Overweight Children Develop Back Problems as Adults
Overweight children are at risk of early degeneration of the spine, which can result in back problems when they become adults, according to new research. The study was presented at the annual meeting of the Radiological Society of North America and is the first to show a relationship between being overweight and disc abnormalities in children.
An increasing number of children are overweight, placing them at risk of various medical maladies, including diabetes, high blood pressure, heart disease, and back problems. According to the Centers for Disease Control and Prevention, 11 percent of children ages 2 to 5, 15 percent of those ages 6 to 11, and 18 percent of those ages 12 to 19 are overweight.
In the study, Judah G. Burns, MD, fellow in diagnostic neuroradiology at The Children’s Hospital at Montefiore in New York City, and colleagues reviewed the magnetic resonance images of the spines of 188 children ages 12 to 20. All of the children had complained of back pain and underwent imaging over a four-year period. None of the children in the study had back pain that was associated with trauma or other conditions.
Review of the images revealed that 98 children (52.1%) had an abnormality in the lower spine. The researchers identified the body mass index (BMI) for 106 of the 188 patients. Children who are above the 85th percentile are usually classified as overweight or at risk of being overweight. In this study, 54 children had a BMI greater than the 75th percentile for age, and 37 of these children (68.5%) had abnormalities of the spine. Only 18 (34.6%) of the children at or below a healthy weight had a spinal abnormality.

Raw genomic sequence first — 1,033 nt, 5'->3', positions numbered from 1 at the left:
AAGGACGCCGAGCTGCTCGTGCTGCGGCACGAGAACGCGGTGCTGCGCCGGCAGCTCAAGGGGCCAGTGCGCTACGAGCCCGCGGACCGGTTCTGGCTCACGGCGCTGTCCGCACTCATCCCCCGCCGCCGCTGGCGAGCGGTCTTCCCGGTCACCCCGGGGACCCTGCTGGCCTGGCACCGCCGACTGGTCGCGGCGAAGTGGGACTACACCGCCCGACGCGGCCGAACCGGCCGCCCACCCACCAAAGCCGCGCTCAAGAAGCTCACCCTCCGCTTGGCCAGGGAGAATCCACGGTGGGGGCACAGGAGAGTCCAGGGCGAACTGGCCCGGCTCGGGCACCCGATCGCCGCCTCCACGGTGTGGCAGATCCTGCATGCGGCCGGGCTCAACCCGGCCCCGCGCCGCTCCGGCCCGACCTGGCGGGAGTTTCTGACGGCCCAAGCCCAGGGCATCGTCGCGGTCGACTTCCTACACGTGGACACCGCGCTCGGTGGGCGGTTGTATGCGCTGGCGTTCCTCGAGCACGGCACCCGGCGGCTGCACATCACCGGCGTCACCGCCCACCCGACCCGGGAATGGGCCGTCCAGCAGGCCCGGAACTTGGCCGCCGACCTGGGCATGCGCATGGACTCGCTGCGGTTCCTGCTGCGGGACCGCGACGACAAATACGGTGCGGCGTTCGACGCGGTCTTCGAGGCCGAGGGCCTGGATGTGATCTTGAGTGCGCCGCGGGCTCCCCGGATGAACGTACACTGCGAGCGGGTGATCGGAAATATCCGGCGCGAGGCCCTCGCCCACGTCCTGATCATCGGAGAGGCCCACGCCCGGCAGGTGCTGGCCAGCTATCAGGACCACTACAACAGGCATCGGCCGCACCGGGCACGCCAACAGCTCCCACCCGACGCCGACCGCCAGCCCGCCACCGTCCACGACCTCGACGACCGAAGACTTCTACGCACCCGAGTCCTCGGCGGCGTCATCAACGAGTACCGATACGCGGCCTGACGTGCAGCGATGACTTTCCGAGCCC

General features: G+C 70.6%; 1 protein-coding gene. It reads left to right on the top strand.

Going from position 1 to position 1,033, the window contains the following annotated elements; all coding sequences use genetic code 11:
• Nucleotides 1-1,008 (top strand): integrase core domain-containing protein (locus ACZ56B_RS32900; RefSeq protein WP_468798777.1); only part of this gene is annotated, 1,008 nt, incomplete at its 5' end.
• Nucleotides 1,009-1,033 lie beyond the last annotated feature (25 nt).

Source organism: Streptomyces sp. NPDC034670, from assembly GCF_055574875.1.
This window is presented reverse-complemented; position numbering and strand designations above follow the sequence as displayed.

The researchers noted a relationship between an increased BMI among children and the incidence of disc abnormalities in the lower back (lumbar region). This trend could present a significant health problem as overweight children grow into adulthood. Given that back pain is already a significant and costly health problem in the United States, affecting 80 percent of people at some point in their lives, more effort needs to be given to fighting overweight in children and to preventing the development of back problems in children that will follow them into adulthood.
Centers for Disease Control and Prevention
National Institute of Arthritis and Musculoskeletal and Skin Diseases
Radiological Society of North America